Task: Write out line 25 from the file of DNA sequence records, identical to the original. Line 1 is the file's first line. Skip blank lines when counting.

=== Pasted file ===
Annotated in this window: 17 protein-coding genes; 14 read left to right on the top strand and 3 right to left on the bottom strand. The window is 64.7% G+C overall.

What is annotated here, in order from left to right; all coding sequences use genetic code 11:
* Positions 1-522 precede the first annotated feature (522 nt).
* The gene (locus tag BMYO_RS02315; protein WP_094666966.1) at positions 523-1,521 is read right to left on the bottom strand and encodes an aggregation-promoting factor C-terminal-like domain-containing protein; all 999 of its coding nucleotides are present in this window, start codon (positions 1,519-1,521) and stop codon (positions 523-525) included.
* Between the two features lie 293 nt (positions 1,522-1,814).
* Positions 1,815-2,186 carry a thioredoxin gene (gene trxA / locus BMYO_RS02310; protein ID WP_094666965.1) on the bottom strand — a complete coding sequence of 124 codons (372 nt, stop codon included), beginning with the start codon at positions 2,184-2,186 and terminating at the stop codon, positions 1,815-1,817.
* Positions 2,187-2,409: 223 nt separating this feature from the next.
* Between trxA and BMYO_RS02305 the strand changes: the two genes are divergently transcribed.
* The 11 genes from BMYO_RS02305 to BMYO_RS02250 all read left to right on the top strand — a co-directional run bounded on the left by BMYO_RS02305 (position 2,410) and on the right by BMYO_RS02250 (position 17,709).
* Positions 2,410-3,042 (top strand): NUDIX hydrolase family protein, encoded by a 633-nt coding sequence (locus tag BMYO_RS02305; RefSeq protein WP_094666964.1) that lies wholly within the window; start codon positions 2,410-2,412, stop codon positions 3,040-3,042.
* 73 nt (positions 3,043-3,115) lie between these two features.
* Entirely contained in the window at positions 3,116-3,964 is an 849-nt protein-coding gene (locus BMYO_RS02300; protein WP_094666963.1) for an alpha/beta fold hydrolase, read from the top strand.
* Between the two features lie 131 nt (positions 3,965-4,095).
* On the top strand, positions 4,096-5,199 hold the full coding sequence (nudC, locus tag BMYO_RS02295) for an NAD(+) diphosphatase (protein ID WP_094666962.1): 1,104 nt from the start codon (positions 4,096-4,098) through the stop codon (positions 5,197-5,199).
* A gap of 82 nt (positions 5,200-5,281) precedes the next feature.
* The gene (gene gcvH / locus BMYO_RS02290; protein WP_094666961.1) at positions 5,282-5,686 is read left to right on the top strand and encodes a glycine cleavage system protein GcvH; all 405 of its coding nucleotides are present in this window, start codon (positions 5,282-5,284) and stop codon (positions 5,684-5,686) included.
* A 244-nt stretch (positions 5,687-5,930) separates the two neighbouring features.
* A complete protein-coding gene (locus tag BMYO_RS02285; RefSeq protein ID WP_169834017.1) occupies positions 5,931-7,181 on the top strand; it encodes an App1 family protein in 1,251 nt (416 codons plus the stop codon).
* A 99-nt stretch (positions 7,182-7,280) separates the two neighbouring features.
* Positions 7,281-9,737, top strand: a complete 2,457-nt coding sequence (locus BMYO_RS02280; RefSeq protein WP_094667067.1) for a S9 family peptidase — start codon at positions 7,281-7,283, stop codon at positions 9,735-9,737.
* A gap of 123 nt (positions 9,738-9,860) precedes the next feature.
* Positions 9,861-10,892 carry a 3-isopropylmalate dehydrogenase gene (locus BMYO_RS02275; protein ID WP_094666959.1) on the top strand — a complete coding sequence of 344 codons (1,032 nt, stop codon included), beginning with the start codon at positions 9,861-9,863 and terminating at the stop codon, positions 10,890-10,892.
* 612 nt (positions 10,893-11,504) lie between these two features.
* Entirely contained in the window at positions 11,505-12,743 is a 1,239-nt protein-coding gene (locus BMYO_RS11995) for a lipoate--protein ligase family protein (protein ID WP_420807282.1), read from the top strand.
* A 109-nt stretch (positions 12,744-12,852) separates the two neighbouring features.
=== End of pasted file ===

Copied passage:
* A 109-nt stretch (positions 12,744-12,852) separates the two neighbouring features.